Each Citta Starts with Distorted Saññā

A citta arises with a distorted saññā. Then, it may further contaminate within its short life depending on the ārammaṇa.

August 12, 2023; revised August 31, 2023 (#4, #5)

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A Citta Does Not Start as a Pabhassara Citta

1. In the two previous posts of the new series on “Recovering the Suffering-Free Pure Mind,” we discussed the fact that a “pure mind” is covered by defilements, which can be discussed in various ways. For example, rāga, dosa, moha or saṁyojana or anusaya, etc.

  • As we discussed in the first post there, the Buddha stated: “Pabhassaramidaṁ (Pabhassaraṁ idaṁbhikkhave, cittaṁ. Tañca kho āgantukehi upakkilesehi upakkiliṭṭhaṁ” OR “Bhikkhusthe mind is (inherently) without defilements and thus is not conducive to rebirth. But it is (normally) corrupted by the defilements.”
  • However, that does not mean that each citta starts as a pabhassara citta and gets contaminated during its brief lifetime. Instead, it starts in a contaminated state, and that initial “contamination level”  can be roughly separated into three main categories, as we will discuss below.
The Analogy of a Four-Story House

2. The Buddha separated the 31 realms in the world (loka) into three lokās: kāma loka, rupa loka, and arupa loka. We can visualize those three categories as the first three stories of a four-story house.

  • The first story corresponds to kāma loka with the lowest 11 realms: four realms of the apāyās, the human realm, and the six Deva realms. “Kāma loka” also means “kāma bhava.” All five physical sense faculties (and the mind) are present in kāma loka.
  • The second story is analogous to the 16 rupāvacara Brahma realms: “rupa loka” or “rupa bhava” with generally two physical sense faculties (sight and sound.)
  • The third level corresponds to the arupa loka with the highest four arupāvacara Brahma realms, where no physical sense faculties are present, and only the mind is present.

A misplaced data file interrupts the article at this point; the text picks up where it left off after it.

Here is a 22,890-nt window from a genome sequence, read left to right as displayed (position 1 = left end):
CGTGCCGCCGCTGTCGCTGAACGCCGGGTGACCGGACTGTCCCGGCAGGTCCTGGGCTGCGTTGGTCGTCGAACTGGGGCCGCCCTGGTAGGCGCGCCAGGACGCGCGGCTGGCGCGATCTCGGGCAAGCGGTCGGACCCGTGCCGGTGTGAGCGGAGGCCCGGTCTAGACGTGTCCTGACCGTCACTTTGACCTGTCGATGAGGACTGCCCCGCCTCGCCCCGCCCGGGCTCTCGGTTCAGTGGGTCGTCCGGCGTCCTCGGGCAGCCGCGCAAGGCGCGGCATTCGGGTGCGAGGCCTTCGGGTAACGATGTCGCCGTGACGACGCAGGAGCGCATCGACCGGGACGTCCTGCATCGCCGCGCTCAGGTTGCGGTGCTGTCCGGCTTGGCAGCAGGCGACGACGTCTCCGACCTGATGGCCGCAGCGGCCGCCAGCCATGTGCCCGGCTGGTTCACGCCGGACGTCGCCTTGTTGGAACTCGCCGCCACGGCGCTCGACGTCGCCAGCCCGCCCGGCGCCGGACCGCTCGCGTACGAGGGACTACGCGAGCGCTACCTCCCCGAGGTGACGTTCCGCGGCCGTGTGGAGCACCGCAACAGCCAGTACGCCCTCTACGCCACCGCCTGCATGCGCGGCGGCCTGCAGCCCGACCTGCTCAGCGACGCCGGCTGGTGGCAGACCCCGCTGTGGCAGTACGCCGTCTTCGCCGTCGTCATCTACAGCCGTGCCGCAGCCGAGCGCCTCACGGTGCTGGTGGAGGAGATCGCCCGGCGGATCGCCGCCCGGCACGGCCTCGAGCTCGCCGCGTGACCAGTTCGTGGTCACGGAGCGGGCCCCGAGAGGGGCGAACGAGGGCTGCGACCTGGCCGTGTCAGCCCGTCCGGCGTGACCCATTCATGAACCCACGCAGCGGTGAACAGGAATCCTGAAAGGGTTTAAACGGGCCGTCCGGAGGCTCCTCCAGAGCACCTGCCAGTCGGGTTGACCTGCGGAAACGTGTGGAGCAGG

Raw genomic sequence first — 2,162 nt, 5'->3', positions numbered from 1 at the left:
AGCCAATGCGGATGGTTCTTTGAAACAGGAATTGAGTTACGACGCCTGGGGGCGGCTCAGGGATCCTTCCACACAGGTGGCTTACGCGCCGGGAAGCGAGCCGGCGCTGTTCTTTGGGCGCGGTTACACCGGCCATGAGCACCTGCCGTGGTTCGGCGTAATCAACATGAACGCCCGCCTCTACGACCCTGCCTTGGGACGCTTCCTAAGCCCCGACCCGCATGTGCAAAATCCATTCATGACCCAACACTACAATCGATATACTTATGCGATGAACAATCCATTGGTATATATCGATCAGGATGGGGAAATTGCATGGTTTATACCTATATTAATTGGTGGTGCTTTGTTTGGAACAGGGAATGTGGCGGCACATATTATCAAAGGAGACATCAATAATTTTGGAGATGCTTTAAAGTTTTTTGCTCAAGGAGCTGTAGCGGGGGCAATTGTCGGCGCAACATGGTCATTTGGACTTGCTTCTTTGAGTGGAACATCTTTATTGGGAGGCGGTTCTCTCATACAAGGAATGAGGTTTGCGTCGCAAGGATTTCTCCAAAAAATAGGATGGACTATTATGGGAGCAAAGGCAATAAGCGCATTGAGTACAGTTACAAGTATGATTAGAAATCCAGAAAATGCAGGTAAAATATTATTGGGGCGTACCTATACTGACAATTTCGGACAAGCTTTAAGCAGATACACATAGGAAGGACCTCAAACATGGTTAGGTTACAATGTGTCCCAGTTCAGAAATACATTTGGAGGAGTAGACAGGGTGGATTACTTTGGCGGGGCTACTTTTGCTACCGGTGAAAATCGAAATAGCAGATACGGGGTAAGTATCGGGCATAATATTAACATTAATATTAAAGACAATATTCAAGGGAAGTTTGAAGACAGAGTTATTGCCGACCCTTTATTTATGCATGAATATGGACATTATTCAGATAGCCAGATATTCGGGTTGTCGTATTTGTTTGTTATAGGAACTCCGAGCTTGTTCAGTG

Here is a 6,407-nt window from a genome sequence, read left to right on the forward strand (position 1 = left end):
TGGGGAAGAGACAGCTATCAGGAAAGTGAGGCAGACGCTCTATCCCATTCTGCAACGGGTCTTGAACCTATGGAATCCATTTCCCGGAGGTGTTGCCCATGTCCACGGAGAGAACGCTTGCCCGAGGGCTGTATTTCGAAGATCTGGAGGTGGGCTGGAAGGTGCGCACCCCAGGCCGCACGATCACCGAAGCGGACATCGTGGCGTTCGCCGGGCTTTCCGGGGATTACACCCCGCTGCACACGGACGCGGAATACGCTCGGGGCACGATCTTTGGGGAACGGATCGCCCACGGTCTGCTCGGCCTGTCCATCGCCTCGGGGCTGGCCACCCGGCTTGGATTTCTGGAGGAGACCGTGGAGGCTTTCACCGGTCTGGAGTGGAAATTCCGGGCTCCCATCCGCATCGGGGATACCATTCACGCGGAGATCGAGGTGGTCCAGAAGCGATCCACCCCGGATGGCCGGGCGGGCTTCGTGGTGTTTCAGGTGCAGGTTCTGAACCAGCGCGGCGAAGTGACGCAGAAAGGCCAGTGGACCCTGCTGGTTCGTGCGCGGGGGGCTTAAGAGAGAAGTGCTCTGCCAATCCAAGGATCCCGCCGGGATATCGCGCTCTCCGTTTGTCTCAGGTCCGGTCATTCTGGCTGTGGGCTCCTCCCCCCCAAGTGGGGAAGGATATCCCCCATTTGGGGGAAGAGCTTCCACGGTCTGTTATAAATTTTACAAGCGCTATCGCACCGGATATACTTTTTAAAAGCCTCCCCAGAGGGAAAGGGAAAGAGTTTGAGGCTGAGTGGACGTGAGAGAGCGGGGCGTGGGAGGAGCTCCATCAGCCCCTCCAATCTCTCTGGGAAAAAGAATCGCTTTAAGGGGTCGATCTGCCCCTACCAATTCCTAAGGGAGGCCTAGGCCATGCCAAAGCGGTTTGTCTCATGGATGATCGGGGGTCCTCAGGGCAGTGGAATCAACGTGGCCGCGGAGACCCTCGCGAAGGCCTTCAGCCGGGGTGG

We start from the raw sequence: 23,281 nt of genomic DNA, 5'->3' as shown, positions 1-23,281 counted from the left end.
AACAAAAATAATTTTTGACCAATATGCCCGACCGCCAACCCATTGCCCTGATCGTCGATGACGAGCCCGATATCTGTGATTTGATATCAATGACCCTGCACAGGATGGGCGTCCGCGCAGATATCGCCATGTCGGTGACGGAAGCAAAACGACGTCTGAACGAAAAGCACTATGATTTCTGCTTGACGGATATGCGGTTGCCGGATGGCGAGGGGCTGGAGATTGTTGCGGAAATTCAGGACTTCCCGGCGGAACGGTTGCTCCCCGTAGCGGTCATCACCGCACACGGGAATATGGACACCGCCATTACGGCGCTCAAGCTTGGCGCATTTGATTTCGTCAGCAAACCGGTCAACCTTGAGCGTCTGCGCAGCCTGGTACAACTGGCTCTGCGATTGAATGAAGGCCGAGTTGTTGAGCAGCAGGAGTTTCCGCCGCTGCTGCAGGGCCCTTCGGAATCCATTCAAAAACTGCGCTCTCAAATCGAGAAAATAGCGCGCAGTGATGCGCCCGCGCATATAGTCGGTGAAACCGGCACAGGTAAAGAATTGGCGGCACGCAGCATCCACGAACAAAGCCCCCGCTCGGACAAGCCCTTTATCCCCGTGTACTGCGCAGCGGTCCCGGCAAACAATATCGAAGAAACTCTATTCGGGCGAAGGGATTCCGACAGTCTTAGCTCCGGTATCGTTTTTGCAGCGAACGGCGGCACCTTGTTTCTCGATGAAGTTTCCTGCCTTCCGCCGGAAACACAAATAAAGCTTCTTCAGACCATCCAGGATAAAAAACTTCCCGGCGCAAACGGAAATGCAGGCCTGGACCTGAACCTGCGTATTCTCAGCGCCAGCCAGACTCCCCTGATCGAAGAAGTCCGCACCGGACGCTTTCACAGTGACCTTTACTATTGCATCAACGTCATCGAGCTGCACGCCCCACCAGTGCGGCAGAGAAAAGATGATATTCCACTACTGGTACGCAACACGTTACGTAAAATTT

• As one climbs to higher floors, in general, the level of suffering is reduced.

3. The close sensory contacts of taste, smell, and touch are present only at the lowest level, i.e., kāma loka. Those are the leading avenues for experiencing “sensual pleasures” (kāma assāda); the other three sense faculties (sight, sound, mind) are also employed to optimize kāma assāda.

  • However, seeking such kāma assāda leads to committing immoral deeds, which lead to mental suffering and also bad rebirths, i.e., those in the apāyās. Some ancient yogis (even before the Buddha) realized that and deliberately avoided kāma assāda (by living in remote jungles) and cultivated anariya jhānās. When the mind is removed from kāma assāda, it automatically moves to the next higher level with less stress. In our analogy, that is equivalent to moving to the second story of the house. Upon death, such a yogi is born in a rupāvacara Brahma realm.
  • One could cultivate progressively higher jhānās and then cross over to the third level of “arupa samāpatti” in arupa loka. Here, only the mind remains, and sight and sound faculties also become ineffective. This is where even the “mental suffering/stress” is minimal. At death, such a yogi is born in an arupāvacara Brahma realm with a long lifetime.
  • Before the Buddha, that was all known to the world. Those yogis who attained rupāvacara jhānās or arupāvacara samāpatti thought they had eliminated suffering permanently.
  • However, the Buddha taught that the lifetimes in the rupāvacara and arupāvacara Brahma realms were finite; at the end of those lives, they “come back down” to the lower levels and can end up in the apāyās too. He showed that there is a “fourth level” where there is not even a trace of suffering; furthermore, once getting there, a return to the suffering-filled lower levels will never happen.
Each of the “Four Levels” Associated with a Distorted Saññā

4. Saññā (together with vedanā) is a fundamental mental characteristic. Even though vedanā and saññā belong to the general category of mental factors (cetasika), they are highlighted as two of the five aggregates (rupa, vedanā, saññā, saṅkhāra, viññāna), whereas the rest of the 50 cetasika are aggregated under saṅkhāra. It is necessary to get a good idea of saññā: “Saññā – What It Really Means.

  • Kāma rāga,” or “preference for sensual pleasures,” dominates on the first floor of the “four-level house” in our analogy. Of course, the qualities of this “kāma saññā” vary drastically from the apāyās to the human realm to the six Deva realms. It can be further analyzed at subtle levels, even within the human realm. Each sentient being in the kāma loka has their intrinsic level of “kāma saññā” that one is born with. That is related to the “natural bhavaṅga state,” as we will discuss later. The critical point is that they all have a standard root level, “rupa saññā” based on all six senses or five physical senses, i.e., pañca kāma. Since the mind is present in all realms, the distinction here is the availability of five types of “sensual pleasures” or “pañca kāma.”